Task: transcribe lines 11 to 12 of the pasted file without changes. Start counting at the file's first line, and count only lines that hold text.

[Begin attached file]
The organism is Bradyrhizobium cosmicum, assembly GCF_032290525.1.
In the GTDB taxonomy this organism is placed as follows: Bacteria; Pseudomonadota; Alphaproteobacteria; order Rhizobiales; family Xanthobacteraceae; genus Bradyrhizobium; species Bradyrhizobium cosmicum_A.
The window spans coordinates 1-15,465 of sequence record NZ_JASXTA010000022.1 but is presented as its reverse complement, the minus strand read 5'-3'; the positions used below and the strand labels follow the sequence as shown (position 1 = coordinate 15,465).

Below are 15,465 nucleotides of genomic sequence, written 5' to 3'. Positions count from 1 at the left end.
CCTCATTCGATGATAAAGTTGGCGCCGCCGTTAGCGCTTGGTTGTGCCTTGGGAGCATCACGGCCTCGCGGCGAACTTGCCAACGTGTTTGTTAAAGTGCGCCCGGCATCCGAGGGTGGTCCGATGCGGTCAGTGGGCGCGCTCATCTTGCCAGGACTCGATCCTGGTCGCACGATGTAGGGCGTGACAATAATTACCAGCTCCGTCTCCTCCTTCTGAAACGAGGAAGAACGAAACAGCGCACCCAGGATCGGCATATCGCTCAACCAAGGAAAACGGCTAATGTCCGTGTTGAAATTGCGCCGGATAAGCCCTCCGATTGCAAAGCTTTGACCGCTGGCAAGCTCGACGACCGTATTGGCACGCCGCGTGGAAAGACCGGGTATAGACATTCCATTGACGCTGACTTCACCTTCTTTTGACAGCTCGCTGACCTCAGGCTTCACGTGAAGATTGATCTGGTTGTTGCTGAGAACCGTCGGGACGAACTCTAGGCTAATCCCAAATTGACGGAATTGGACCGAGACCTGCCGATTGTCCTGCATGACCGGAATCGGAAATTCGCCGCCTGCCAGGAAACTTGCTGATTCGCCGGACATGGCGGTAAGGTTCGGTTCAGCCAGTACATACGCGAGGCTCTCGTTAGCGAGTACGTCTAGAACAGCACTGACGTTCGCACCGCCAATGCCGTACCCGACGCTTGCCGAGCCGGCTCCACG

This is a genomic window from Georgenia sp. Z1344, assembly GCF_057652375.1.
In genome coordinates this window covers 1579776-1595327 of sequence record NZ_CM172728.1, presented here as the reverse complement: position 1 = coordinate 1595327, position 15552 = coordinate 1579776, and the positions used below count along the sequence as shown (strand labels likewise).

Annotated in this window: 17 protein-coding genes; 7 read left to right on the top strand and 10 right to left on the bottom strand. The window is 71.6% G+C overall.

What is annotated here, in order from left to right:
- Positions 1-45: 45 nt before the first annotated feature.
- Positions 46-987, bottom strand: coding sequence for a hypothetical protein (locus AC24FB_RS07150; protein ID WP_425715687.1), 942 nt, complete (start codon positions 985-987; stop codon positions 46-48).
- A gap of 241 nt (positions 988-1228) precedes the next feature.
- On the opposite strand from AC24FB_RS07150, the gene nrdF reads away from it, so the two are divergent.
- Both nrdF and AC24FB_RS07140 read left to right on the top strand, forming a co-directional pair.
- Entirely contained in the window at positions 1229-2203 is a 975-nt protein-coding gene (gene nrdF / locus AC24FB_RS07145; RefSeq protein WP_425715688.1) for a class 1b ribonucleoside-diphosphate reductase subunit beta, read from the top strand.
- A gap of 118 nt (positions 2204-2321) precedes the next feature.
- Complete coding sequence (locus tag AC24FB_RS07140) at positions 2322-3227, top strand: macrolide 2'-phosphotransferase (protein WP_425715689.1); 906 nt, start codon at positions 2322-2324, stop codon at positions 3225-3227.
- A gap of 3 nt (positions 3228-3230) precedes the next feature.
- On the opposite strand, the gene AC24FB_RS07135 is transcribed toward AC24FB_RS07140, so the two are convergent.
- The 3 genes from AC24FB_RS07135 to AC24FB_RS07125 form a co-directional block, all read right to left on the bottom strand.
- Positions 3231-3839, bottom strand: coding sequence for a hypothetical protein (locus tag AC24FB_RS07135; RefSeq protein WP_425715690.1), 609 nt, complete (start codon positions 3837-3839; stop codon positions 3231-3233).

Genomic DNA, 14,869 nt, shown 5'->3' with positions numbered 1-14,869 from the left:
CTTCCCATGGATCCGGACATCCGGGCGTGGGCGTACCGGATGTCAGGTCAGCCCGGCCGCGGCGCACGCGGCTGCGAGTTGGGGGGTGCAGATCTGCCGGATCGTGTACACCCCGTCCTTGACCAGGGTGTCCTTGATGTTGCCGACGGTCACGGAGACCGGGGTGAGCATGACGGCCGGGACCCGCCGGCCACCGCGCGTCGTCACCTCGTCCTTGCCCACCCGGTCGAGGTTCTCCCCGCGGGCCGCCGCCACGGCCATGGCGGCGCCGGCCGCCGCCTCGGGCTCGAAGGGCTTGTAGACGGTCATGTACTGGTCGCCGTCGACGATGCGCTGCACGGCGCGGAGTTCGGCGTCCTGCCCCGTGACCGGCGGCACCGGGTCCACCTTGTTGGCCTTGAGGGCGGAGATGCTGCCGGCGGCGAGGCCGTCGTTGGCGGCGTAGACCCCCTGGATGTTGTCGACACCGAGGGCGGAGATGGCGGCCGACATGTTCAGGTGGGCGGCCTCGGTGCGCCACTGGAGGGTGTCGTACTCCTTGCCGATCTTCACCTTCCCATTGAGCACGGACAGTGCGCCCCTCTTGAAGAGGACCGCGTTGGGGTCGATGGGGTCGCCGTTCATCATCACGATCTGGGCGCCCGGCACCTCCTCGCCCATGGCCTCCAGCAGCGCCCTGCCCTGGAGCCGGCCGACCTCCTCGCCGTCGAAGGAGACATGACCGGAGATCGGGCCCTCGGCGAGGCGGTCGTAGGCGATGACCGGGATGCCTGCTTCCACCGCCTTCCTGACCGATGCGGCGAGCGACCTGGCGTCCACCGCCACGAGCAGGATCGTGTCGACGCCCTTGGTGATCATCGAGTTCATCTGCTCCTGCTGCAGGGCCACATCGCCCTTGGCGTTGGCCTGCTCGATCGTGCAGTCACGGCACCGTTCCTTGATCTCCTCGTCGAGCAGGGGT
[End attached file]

- Positions 46-987, bottom strand: coding sequence for a hypothetical protein (locus AC24FB_RS07150; protein ID WP_425715687.1), 942 nt, complete (start codon positions 985-987; stop codon positions 46-48).
- A gap of 241 nt (positions 988-1228) precedes the next feature.